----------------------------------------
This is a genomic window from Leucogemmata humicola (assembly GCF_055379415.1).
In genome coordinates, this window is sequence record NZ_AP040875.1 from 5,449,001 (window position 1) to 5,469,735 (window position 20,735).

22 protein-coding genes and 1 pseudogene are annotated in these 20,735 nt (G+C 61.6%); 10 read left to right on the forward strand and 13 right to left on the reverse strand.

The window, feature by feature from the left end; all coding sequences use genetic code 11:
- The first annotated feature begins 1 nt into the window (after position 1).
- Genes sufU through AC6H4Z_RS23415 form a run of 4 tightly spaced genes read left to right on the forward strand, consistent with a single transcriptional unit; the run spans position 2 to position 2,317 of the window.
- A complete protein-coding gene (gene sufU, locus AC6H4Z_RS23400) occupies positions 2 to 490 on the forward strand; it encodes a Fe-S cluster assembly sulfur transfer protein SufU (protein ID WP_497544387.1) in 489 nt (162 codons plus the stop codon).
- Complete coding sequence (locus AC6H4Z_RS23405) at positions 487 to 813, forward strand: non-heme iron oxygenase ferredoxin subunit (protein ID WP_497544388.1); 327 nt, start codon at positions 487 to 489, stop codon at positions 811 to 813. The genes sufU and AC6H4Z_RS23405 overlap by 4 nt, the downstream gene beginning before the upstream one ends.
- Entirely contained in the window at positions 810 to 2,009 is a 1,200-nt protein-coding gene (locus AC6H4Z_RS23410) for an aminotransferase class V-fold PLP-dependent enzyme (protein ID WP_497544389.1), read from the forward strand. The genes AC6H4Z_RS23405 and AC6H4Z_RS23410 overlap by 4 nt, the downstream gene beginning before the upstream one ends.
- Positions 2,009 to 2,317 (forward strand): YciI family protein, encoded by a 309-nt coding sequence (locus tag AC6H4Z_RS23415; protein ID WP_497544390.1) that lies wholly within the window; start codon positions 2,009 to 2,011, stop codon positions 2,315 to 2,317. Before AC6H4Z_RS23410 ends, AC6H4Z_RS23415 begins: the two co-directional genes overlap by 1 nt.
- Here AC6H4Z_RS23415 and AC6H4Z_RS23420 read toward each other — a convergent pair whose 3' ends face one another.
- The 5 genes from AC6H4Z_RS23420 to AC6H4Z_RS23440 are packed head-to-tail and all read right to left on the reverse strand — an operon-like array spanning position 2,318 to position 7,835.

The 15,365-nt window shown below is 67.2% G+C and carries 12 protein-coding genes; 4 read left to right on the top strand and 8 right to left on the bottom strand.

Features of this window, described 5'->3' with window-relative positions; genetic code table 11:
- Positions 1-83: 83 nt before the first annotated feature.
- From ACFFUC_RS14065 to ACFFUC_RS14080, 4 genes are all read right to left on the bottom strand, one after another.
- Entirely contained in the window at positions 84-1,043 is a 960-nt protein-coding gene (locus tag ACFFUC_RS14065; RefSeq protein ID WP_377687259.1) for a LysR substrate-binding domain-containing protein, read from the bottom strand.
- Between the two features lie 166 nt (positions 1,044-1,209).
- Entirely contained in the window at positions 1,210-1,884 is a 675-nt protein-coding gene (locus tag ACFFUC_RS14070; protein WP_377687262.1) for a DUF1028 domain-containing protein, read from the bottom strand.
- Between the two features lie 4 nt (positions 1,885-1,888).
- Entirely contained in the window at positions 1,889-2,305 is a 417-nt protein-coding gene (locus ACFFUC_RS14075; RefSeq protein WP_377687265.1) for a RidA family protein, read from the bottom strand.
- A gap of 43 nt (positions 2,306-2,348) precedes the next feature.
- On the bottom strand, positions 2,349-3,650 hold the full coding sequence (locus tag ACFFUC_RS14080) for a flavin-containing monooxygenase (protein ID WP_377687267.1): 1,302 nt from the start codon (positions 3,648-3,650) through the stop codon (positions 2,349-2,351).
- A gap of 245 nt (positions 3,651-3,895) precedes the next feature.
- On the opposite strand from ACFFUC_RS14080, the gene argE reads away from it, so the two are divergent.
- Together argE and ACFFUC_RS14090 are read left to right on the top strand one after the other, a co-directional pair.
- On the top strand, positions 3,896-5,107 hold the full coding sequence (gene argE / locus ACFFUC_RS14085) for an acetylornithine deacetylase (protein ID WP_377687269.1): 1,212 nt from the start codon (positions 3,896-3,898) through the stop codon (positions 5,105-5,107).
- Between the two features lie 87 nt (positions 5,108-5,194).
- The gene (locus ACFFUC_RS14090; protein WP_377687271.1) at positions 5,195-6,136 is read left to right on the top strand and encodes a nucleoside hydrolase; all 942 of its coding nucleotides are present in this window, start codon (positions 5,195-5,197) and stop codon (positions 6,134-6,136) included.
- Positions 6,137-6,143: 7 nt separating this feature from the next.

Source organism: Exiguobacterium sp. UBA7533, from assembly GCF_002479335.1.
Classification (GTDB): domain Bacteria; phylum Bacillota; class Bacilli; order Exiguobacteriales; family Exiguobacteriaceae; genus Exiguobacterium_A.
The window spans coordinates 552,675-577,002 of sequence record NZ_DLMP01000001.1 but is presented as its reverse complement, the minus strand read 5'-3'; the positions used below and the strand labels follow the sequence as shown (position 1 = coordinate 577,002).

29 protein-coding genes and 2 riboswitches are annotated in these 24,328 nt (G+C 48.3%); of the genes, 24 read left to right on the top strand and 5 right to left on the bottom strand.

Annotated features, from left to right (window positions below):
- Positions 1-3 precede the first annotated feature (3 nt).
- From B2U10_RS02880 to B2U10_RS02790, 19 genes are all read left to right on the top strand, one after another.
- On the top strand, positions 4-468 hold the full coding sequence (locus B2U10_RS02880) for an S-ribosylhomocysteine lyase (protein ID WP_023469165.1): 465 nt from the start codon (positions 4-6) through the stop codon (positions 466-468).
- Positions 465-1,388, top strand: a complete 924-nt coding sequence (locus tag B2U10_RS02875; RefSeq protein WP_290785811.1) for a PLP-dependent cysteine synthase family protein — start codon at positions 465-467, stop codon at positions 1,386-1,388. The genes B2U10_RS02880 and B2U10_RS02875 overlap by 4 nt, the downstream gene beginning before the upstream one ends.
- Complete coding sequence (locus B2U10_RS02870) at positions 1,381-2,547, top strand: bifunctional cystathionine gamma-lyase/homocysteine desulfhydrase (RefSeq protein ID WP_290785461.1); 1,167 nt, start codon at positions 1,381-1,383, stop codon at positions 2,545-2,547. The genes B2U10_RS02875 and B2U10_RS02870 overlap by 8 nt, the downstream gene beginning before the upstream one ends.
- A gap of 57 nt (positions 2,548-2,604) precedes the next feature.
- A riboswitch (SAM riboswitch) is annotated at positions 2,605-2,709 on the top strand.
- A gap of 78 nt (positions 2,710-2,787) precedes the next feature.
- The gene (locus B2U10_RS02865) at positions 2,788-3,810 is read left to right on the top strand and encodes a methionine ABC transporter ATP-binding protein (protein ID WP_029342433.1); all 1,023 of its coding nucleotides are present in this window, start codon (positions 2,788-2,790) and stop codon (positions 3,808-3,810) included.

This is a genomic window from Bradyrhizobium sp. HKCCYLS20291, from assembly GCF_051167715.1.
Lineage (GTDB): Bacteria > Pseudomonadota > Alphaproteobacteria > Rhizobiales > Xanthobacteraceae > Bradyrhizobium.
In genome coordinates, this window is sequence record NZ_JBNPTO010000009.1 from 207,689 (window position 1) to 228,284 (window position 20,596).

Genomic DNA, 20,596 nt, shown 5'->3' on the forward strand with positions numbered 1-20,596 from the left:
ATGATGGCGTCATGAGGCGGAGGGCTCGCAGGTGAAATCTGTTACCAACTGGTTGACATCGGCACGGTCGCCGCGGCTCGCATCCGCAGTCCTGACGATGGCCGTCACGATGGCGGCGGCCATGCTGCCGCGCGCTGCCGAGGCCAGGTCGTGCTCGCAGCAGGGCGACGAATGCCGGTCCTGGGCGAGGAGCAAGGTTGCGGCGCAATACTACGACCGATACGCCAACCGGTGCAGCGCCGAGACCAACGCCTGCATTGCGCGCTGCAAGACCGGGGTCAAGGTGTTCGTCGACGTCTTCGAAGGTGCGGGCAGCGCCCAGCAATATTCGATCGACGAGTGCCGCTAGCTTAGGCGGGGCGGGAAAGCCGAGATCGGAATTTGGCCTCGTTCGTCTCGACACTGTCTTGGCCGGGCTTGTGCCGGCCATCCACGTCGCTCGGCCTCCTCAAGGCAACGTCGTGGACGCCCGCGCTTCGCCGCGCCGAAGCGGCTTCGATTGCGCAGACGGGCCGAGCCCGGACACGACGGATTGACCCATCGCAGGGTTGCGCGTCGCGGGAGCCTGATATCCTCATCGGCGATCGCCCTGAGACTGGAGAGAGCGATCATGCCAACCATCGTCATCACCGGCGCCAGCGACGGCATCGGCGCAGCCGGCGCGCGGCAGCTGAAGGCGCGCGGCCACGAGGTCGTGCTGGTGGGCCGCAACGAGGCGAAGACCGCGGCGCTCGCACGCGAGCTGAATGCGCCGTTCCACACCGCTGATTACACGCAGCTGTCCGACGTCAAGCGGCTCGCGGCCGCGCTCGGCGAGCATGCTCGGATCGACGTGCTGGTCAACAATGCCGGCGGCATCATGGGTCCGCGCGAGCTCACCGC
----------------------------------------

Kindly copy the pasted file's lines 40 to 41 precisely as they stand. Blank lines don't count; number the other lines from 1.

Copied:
- Complete coding sequence (locus B2U10_RS02870) at positions 1,381-2,547, top strand: bifunctional cystathionine gamma-lyase/homocysteine desulfhydrase (RefSeq protein ID WP_290785461.1); 1,167 nt, start codon at positions 1,381-1,383, stop codon at positions 2,545-2,547. The genes B2U10_RS02875 and B2U10_RS02870 overlap by 8 nt, the downstream gene beginning before the upstream one ends.
- A gap of 57 nt (positions 2,548-2,604) precedes the next feature.